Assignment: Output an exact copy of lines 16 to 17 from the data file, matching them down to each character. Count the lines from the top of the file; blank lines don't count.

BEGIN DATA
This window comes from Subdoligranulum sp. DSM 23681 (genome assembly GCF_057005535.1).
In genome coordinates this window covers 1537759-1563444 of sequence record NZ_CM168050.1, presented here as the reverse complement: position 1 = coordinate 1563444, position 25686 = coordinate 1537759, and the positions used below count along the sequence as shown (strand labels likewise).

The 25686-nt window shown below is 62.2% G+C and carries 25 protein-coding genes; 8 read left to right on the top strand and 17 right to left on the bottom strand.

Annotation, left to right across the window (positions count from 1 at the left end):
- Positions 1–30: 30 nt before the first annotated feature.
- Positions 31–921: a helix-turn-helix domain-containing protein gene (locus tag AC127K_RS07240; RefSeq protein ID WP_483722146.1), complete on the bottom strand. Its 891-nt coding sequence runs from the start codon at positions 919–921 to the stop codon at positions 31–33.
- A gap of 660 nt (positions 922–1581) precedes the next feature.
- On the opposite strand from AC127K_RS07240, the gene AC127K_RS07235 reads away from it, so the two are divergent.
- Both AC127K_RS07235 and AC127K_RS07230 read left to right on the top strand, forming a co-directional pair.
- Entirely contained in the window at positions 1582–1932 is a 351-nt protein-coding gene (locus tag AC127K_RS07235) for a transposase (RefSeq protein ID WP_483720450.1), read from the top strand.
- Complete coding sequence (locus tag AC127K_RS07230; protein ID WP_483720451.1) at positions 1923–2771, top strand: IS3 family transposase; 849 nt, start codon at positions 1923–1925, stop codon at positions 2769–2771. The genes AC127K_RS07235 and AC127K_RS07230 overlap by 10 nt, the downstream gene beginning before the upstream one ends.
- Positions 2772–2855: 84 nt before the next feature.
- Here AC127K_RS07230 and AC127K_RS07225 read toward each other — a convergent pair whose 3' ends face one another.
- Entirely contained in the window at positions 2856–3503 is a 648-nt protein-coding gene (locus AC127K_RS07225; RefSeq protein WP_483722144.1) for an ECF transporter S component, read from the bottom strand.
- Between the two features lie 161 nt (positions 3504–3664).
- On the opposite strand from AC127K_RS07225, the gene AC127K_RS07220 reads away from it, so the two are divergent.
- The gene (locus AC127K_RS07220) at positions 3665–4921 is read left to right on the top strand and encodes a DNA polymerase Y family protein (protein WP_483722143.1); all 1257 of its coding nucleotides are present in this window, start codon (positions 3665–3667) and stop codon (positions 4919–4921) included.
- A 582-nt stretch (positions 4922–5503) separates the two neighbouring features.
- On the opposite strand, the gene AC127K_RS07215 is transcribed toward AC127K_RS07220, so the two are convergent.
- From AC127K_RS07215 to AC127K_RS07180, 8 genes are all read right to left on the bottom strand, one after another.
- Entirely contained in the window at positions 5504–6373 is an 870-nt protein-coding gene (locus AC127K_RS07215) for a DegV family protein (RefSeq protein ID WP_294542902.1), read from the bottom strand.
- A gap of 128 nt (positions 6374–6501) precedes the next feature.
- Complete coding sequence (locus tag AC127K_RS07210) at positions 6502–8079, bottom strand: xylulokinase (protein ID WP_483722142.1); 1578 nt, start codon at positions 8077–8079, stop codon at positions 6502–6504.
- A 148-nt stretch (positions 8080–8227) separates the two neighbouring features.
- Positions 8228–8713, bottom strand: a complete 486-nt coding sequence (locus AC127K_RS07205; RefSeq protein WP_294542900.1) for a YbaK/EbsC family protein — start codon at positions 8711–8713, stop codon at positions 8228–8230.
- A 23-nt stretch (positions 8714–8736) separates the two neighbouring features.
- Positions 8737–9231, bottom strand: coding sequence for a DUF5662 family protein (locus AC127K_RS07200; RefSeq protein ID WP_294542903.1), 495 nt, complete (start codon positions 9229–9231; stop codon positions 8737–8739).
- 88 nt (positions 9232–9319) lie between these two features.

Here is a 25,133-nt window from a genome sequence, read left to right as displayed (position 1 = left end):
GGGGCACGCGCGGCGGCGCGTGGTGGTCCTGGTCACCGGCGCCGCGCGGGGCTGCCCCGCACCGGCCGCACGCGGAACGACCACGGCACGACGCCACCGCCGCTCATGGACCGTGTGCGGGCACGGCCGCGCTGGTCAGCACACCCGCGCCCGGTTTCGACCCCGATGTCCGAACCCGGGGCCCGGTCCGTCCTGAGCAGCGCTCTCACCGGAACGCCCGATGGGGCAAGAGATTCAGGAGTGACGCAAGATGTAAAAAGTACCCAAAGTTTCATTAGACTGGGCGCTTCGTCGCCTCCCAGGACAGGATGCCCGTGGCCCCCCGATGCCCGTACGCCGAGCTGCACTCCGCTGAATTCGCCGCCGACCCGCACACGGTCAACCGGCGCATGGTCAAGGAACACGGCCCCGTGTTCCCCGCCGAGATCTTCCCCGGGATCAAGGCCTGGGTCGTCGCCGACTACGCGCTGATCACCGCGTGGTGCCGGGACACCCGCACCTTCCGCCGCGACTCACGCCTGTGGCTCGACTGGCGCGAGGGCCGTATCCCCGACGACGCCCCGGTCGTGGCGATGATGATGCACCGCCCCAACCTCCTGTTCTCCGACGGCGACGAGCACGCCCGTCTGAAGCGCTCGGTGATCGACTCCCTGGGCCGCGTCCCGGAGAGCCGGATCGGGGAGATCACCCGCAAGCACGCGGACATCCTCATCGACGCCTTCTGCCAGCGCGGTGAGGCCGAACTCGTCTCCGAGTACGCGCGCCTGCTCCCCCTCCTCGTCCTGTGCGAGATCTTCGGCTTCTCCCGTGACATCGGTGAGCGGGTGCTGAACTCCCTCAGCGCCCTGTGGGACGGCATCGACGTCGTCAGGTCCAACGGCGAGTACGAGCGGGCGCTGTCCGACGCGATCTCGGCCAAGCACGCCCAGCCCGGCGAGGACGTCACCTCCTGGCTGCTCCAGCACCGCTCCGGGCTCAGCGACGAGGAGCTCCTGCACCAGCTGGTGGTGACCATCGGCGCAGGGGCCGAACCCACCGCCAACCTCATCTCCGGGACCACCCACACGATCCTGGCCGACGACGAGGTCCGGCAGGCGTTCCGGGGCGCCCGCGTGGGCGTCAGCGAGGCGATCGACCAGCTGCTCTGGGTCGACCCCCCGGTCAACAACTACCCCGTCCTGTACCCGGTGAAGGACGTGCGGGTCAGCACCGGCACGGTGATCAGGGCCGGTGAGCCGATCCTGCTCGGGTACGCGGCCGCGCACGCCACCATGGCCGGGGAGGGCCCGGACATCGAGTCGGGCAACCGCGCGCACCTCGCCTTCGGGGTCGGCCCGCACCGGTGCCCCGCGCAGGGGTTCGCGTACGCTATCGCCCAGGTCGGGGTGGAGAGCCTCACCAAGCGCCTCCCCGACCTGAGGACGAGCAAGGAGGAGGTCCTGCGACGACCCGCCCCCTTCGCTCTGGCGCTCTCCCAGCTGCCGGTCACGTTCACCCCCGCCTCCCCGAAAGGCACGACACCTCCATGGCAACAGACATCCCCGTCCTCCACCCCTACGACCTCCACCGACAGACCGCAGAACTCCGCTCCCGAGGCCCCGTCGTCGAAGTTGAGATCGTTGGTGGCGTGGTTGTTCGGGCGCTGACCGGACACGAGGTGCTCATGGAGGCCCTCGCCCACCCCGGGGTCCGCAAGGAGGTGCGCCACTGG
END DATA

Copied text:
- On the opposite strand from AC127K_RS07225, the gene AC127K_RS07220 reads away from it, so the two are divergent.
- The gene (locus AC127K_RS07220) at positions 3665–4921 is read left to right on the top strand and encodes a DNA polymerase Y family protein (protein WP_483722143.1); all 1257 of its coding nucleotides are present in this window, start codon (positions 3665–3667) and stop codon (positions 4919–4921) included.